Digitalisation in Asia has extended well beyond the information communications and technology (ICT) sector, with widespread internet usage underpinning e-commerce, online work and play, fintech, as well as online financial and other services.
The case for closer digital currency cooperation to support growing intra-Asia e-trade and digital economies in Asia is strong. Conditions now are ripe for Asia to take the lead globally in developing regional digital currency cooperation in the payment and settlement of regional trade and investment.
... the case for a regional Asian digital currency akin to Diem or an integrated digital currency system for Asian countries’ digital currencies for cross-border payments can be appealing.
RMB internationalisation not immediate priority
In recent times, China has been actively pilot testing the e-CNY, its central bank digital currency (CBDC) which has a clear lead over the rest of the world. However, given the controversy over the use of national currency as global currency as remarked by Mark Carney and Zhou Xiaochuan, and the international community’s increasing lack of confidence in the monetary hegemony of national currency used as global currency, as seen in the weaponisation of the US dollar following the recent war in Ukraine, the case for a regional Asian digital currency akin to Diem or an integrated digital currency system for Asian countries’ digital currencies for cross-border payments can be appealing.
Besides, this author is of the view that the top priority for China in the short to medium term is to reform its economy with “dual circulation” development strategy, where “internal circulation”, i.e., the domestic cycle of production, distribution and consumption plays a leading role while "external circulation", i.e., international trade and investment, remains its extension and supplement, to ensure a strong and stable domestic economy.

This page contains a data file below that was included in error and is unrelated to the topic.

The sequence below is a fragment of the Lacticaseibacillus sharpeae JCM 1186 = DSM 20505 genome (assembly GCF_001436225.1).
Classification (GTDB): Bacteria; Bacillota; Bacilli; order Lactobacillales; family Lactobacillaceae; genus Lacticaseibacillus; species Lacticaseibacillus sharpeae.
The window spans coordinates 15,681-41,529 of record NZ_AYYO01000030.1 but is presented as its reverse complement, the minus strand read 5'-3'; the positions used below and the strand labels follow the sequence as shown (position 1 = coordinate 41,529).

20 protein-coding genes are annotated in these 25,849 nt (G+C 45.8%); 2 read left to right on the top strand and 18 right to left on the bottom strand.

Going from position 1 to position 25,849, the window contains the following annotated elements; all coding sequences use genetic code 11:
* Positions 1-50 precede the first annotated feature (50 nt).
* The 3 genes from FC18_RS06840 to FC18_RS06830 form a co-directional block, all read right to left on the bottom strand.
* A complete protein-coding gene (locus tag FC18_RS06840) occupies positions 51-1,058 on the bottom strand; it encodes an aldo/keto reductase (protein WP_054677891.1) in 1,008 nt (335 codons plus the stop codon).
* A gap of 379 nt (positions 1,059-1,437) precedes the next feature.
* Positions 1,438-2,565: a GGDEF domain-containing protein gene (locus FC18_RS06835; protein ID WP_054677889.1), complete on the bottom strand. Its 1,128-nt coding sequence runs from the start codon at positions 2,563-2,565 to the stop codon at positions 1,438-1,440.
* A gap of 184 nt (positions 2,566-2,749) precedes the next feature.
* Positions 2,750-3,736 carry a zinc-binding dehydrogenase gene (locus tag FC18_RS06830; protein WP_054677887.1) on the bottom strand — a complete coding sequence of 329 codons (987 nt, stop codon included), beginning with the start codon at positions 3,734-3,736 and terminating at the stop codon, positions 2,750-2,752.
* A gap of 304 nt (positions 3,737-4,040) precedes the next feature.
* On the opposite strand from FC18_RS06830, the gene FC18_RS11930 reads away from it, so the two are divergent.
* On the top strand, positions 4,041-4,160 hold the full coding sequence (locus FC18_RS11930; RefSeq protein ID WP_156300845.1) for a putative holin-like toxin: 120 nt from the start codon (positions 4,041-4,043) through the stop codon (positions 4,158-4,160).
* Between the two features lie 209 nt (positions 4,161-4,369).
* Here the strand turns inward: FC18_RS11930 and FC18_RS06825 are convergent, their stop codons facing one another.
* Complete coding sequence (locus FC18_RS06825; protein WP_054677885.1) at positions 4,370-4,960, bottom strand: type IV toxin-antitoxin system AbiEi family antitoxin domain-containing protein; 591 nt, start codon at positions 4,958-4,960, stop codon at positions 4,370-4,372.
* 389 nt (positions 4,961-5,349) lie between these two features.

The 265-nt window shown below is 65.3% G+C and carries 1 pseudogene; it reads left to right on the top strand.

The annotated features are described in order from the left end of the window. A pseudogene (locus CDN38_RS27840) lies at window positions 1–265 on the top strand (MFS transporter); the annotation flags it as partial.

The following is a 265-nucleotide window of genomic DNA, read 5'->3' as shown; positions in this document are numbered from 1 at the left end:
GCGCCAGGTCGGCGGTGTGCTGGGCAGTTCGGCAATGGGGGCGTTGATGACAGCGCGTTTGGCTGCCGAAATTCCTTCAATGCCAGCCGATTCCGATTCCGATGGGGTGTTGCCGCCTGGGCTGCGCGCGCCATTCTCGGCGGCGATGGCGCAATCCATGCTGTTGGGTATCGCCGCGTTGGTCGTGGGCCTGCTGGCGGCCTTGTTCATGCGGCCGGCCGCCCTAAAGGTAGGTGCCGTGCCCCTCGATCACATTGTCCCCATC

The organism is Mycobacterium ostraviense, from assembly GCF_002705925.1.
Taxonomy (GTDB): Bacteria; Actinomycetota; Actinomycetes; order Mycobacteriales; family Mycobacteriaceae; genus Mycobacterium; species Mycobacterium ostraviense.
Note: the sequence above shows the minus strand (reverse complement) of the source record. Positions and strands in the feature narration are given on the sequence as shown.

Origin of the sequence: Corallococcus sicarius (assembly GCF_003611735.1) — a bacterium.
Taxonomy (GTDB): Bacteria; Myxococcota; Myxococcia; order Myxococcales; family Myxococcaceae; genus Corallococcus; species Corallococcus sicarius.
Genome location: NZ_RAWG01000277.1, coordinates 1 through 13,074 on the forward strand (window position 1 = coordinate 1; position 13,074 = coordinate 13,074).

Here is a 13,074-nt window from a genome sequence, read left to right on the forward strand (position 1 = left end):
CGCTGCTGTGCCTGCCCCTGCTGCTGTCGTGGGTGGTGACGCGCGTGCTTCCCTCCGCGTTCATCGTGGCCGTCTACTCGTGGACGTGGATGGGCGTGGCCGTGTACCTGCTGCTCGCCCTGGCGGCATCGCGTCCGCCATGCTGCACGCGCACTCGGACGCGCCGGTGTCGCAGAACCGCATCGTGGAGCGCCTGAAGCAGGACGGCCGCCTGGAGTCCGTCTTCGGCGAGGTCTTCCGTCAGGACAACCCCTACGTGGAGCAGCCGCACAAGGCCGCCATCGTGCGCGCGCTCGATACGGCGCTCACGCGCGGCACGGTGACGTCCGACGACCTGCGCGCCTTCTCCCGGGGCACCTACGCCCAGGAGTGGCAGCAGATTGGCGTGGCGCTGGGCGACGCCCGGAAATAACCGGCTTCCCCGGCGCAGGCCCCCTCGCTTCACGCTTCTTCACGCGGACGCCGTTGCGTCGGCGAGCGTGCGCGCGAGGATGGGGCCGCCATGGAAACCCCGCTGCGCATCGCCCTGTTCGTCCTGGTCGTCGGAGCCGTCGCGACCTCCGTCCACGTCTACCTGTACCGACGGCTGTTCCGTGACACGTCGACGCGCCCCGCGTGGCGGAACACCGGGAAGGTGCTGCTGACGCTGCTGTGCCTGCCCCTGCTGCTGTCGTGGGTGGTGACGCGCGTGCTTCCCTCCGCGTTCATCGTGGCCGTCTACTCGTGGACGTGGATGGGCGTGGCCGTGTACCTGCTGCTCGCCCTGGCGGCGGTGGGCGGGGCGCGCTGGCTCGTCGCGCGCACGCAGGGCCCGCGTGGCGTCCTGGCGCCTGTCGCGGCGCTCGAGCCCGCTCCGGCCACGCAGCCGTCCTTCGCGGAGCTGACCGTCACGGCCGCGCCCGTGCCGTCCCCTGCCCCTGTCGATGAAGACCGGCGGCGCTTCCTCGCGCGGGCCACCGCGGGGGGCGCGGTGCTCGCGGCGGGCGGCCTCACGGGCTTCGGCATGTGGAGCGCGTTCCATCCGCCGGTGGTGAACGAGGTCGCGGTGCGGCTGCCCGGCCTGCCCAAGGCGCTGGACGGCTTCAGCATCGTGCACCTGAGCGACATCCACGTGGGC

This development strategy comes at a time when external environments become increasingly complex, hostile and destabilising, such as geopolitical conflicts including ongoing US-China trade and tech war and war in Ukraine, climate change-related disasters, supply chain disruption, food and energy crises etc.
To China, in the foreseeable future, this domestic and inward orientation is more important than any international projects such as making RMB an international and reserve currency to replace the US dollar. Also in current reality, RMB is anyway not yet widely accepted in the international community.
... China may actively participate in the development of digital currency cooperation in Asia, instead of pushing its own RMB internationalisation agenda.
In that case, what are some of the alternatives that can be considered in moving away from national currencies like the US dollar being used as global currency to facilitate cross-border payments?
‘Asian dollar’ – a regional digital currency for Asia
It is not inconceivable, and in fact quite plausible, that in the collective interest of many countries looking for ways to de-dollarise, China may actively participate in the development of digital currency cooperation in Asia, instead of pushing its own RMB internationalisation agenda.
China should and is expected to play a pivotal role in digital currency cooperation in Asia, given its sizeable digital economy which made up nearly 40 % of GDP in 2020 and leads most countries in Asia, its vast trade links with the world, fintech prowess and world-leading foray into CBDCs.
One alternative is for Asia to learn from the interesting work by Facebook on the Diem project, which unfortunately was frustrated by regulatory concerns in the West, especially the US, in particular by regulators wanting to preserve the monetary hegemony of the US dollar as global currency. Such regulatory concerns however are not present in Asian countries.
... more digitally developed countries in Asia may come together to explore Diem-like non-national “Asian Dollar” — a digital currency for Asia.